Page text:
By Lee Davenport
I’m not interested.
Some other time.
You don’t have to call me, I’ll call you.
If you’re “single and ready to mingle” this Valentine’s Day, you may know these are words of rejection. No means no in dating, PERIOD.
But in the world of residential real estate—where everyone needs a place to live—these words can be used to pivot into opportunities (if no other agent has a stake).
Don’t get me wrong, these are not opportunities to manipulate, harass, coerce, or be “slimy.” Rather, real estate professionals can use objections as a time to find ways to serve and become someone’s lifelong real estate “go-to” because you rolled up your sleeves in a time of need.
Let me explain with this quote from renowned psychologist, Marshall B. Rosenberg, PhD (1934 – 2015):
..hear the word “no” without taking it as a rejection… shine the light of consciousness on the feelings and needs behind someone else’s “no” [to] become cognizant of what they are wanting that prevents them from responding as we would like.
When it comes to objections from people who don’t have a real estate agent and are not on a do not call list, “no” means needs overlooked (the reason for the no) and/or needs opportunity (for you to pair them with essential real estate resources they aren’t aware of).
To reiterate, this is NOT an opportunity to misguide potential clients. We should never force ourselves on people. Instead, we are assessing their needs to provide solutions.
Critical Step: Do a Needs Analysis
People make real estate decisions because of their needs, whether familial (e.g. parents moving in, children moving out, etc.), financial (e.g. leveling up, downsizing, job relocation, etc.) or something else impacting where they lay their heads at night. Typically, the situation dictates that they will make a housing change (whether now or five years from now), but the unknown is whether they use a real estate agent/broker and if it will be you.
You want it to be you.
In light of this, our mission is not selling, but ultimately meeting that person’s needs. Again, we are not trying to force people to buy, sell, or lease real estate. They already plan to do that. Our “why” should translate into us being a “match-maker,” “problem solver,” “fixer,” or any other synonym that describes how you must help people find the best real estate solution based on all aspects of their personal, often helter-skelter situation.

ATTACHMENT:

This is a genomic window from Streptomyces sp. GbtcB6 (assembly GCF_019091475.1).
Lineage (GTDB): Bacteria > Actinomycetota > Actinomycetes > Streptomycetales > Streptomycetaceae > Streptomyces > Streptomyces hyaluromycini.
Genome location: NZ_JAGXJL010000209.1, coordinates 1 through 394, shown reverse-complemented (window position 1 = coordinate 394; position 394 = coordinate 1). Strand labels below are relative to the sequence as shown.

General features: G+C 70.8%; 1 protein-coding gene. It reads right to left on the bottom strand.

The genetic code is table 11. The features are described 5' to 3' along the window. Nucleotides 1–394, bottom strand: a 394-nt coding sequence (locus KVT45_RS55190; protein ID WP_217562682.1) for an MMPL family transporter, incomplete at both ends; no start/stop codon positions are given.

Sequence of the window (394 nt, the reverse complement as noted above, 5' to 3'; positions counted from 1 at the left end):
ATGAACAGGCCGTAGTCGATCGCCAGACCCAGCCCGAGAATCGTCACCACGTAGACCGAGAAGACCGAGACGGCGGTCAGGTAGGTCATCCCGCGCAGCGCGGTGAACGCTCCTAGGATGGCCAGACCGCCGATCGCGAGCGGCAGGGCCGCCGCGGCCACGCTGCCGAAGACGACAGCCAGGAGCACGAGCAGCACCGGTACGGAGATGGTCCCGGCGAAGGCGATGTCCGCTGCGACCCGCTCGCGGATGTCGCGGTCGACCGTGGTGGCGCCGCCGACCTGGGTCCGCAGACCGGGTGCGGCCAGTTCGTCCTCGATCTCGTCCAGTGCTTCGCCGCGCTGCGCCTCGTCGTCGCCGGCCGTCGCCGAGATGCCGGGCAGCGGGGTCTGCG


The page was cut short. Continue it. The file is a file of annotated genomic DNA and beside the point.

The question then isn’t, “why are they rejecting you,” but “what opportunity is there for you to serve their real estate needs?”
Think about each of your clients or leads and start asking the questions. Here are a few to get your “creative juices” flowing:
1. What are your plans for your home?
2. Is real estate part of your wealth/financial plan?
3. Are you in the home you want/need since_____ (name an economic or life event, such as birth of a child, job change, retirement, low interest rates, etc.)?
4. Do you know how real estate can help pay for each of your children’s/grandchildren’s college tuition?
5. If you could live anywhere, where would it be and why?
Watch more tips in my video below:
This post is an excerpt from my workshop, How to Pivot Objections from Rejections to Sales Opportunities.
I would love to hear from you. Give me a shout on Facebook, Instagram, YouTube, and Google+, or by visiting LearnWithLee.Realtor. Want more of the best practices from our nation’s top producers? Grab your copy of the short read, Profit with Your Personality. And, be sure to tell the real estate agents you know to get a copy of the 5-star rated workbook, Plan to Win!, to transform their real estate sales game plan. Here’s to your success.
Dr. Lee Davenport is an Atlanta-based real estate coach who trains agents, teams, brokerages, and other business organizations on how to use today’s technology to work smarter. Join Lee’s free RE Tech Insider’s Club by visiting www.LearnWithLee.REALTOR.